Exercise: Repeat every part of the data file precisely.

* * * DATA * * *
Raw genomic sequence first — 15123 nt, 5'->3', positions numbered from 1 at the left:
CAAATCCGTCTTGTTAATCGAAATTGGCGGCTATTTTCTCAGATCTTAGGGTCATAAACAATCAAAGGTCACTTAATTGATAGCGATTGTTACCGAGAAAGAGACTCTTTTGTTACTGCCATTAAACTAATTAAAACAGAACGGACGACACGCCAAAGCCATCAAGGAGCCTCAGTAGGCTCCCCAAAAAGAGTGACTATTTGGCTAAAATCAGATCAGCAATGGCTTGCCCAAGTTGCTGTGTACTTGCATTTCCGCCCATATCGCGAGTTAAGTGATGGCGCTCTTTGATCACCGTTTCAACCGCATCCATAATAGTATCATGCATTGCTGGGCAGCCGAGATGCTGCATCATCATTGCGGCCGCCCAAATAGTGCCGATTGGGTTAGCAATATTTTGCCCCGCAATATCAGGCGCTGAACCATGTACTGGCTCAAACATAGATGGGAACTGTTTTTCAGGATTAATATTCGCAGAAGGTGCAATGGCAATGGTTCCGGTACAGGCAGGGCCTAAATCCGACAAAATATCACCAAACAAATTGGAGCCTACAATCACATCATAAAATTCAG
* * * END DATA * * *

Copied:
Raw genomic sequence first — 15123 nt, 5'->3', positions numbered from 1 at the left:
CAAATCCGTCTTGTTAATCGAAATTGGCGGCTATTTTCTCAGATCTTAGGGTCATAAACAATCAAAGGTCACTTAATTGATAGCGATTGTTACCGAGAAAGAGACTCTTTTGTTACTGCCATTAAACTAATTAAAACAGAACGGACGACACGCCAAAGCCATCAAGGAGCCTCAGTAGGCTCCCCAAAAAGAGTGACTATTTGGCTAAAATCAGATCAGCAATGGCTTGCCCAAGTTGCTGTGTACTTGCATTTCCGCCCATATCGCGAGTTAAGTGATGGCGCTCTTTGATCACCGTTTCAACCGCATCCATAATAGTATCATGCATTGCTGGGCAGCCGAGATGCTGCATCATCATTGCGGCCGCCCAAATAGTGCCGATTGGGTTAGCAATATTTTGCCCCGCAATATCAGGCGCTGAACCATGTACTGGCTCAAACATAGATGGGAACTGTTTTTCAGGATTAATATTCGCAGAAGGTGCAATGGCAATGGTTCCGGTACAGGCAGGGCCTAAATCCGACAAAATATCACCAAACAAATTGGAGCCTACAATCACATCATAAAATTCAG